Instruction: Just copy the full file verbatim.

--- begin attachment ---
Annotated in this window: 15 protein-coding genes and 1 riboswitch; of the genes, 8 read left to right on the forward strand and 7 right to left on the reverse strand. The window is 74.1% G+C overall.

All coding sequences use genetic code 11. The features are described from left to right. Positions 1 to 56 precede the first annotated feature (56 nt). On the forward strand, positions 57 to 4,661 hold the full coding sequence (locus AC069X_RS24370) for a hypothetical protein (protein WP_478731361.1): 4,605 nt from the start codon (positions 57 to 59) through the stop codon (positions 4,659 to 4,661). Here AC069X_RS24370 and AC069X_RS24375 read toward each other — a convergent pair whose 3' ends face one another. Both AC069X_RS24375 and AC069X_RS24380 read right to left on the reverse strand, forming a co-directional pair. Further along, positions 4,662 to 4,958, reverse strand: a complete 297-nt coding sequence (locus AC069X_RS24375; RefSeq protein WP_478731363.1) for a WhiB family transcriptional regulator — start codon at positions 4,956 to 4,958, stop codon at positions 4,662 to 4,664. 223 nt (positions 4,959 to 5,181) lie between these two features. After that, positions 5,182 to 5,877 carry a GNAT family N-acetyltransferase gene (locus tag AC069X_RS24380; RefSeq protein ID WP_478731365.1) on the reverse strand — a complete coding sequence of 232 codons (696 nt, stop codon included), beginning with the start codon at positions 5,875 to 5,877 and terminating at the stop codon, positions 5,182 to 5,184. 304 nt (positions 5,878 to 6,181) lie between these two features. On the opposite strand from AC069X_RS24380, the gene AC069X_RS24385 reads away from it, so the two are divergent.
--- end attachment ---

Annotated in this window: 15 protein-coding genes and 1 riboswitch; of the genes, 8 read left to right on the forward strand and 7 right to left on the reverse strand. The window is 74.1% G+C overall.

All coding sequences use genetic code 11. The features are described from left to right. Positions 1 to 56 precede the first annotated feature (56 nt). On the forward strand, positions 57 to 4,661 hold the full coding sequence (locus AC069X_RS24370) for a hypothetical protein (protein WP_478731361.1): 4,605 nt from the start codon (positions 57 to 59) through the stop codon (positions 4,659 to 4,661). Here AC069X_RS24370 and AC069X_RS24375 read toward each other — a convergent pair whose 3' ends face one another. Both AC069X_RS24375 and AC069X_RS24380 read right to left on the reverse strand, forming a co-directional pair. Further along, positions 4,662 to 4,958, reverse strand: a complete 297-nt coding sequence (locus AC069X_RS24375; RefSeq protein WP_478731363.1) for a WhiB family transcriptional regulator — start codon at positions 4,956 to 4,958, stop codon at positions 4,662 to 4,664. 223 nt (positions 4,959 to 5,181) lie between these two features. After that, positions 5,182 to 5,877 carry a GNAT family N-acetyltransferase gene (locus tag AC069X_RS24380; RefSeq protein ID WP_478731365.1) on the reverse strand — a complete coding sequence of 232 codons (696 nt, stop codon included), beginning with the start codon at positions 5,875 to 5,877 and terminating at the stop codon, positions 5,182 to 5,184. 304 nt (positions 5,878 to 6,181) lie between these two features. On the opposite strand from AC069X_RS24380, the gene AC069X_RS24385 reads away from it, so the two are divergent.